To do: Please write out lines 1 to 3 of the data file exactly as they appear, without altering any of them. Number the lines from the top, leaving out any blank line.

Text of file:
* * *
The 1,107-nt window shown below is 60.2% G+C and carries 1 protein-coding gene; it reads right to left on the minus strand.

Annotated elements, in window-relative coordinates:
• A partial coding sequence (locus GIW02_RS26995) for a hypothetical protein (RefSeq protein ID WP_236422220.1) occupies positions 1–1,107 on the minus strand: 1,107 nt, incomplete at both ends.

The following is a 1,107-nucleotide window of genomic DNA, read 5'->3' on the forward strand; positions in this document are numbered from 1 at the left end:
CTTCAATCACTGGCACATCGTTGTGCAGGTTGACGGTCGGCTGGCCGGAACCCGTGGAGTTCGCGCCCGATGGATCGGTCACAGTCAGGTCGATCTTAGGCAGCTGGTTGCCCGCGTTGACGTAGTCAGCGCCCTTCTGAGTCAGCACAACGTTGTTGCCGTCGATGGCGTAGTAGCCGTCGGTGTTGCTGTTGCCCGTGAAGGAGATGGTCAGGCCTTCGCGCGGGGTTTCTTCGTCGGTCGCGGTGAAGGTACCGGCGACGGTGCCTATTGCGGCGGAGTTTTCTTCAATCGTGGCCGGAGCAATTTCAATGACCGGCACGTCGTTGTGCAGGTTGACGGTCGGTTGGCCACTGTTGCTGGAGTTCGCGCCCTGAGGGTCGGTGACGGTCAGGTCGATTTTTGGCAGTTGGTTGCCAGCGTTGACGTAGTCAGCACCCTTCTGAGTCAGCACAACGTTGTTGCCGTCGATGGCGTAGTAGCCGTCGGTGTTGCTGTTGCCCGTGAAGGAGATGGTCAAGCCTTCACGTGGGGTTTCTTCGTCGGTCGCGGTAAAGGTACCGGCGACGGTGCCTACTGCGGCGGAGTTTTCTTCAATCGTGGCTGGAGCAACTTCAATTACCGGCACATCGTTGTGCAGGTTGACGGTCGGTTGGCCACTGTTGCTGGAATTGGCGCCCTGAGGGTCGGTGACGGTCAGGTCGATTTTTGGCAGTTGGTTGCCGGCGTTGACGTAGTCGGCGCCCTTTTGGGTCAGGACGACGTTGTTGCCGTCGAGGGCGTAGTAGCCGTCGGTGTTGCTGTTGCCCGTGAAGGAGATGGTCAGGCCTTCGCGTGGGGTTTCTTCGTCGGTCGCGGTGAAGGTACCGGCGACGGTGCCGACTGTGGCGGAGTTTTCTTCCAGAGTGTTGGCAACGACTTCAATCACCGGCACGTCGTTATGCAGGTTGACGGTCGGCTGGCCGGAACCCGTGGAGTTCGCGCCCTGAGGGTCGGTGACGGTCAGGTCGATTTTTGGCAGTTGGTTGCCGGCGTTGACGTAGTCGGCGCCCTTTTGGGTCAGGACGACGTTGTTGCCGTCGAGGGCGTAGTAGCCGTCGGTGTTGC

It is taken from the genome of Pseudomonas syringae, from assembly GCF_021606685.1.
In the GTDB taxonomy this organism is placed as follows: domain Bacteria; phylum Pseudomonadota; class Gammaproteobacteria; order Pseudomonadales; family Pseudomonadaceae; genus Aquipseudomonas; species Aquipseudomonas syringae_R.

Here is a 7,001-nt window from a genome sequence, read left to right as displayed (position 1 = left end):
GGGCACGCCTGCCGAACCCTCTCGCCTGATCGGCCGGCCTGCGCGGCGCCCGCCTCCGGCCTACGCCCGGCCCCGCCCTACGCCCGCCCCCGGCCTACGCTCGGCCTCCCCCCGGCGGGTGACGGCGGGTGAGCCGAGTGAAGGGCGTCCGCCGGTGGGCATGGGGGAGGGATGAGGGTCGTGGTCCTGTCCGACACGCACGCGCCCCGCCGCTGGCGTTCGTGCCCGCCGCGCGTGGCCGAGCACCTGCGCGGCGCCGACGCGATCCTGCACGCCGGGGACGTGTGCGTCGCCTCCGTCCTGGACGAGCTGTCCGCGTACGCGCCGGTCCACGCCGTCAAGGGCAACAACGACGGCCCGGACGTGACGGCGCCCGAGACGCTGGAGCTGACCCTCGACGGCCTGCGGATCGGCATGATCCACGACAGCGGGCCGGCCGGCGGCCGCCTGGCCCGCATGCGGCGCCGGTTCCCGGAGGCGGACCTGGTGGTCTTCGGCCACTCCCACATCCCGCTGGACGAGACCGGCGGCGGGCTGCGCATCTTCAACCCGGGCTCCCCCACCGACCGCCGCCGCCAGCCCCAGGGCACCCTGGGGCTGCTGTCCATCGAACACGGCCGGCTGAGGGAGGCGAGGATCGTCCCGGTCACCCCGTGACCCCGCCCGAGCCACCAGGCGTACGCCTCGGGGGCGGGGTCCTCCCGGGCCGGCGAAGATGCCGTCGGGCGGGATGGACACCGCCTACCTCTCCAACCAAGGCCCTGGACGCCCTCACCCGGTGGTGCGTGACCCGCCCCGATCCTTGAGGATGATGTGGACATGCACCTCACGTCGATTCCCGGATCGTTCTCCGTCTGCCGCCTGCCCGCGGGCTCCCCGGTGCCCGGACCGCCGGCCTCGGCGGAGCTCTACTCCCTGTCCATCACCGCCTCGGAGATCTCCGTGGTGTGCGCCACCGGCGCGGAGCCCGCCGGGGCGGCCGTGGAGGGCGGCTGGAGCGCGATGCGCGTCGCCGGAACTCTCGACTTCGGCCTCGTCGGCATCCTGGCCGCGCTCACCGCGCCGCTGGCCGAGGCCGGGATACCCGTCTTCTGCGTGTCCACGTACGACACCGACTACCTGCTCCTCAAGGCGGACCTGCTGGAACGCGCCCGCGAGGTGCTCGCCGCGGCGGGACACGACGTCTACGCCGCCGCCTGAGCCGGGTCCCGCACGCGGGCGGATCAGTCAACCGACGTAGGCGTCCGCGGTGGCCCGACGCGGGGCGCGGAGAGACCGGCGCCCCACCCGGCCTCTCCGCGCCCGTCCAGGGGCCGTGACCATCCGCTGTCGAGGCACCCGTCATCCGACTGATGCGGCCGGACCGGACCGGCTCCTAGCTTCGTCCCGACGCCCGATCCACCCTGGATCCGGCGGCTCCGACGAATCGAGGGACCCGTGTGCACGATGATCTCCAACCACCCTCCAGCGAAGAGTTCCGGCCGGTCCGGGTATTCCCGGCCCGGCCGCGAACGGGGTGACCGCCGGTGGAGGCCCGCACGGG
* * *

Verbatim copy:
The 1,107-nt window shown below is 60.2% G+C and carries 1 protein-coding gene; it reads right to left on the minus strand.

Annotated elements, in window-relative coordinates:
• A partial coding sequence (locus GIW02_RS26995) for a hypothetical protein (RefSeq protein ID WP_236422220.1) occupies positions 1–1,107 on the minus strand: 1,107 nt, incomplete at both ends.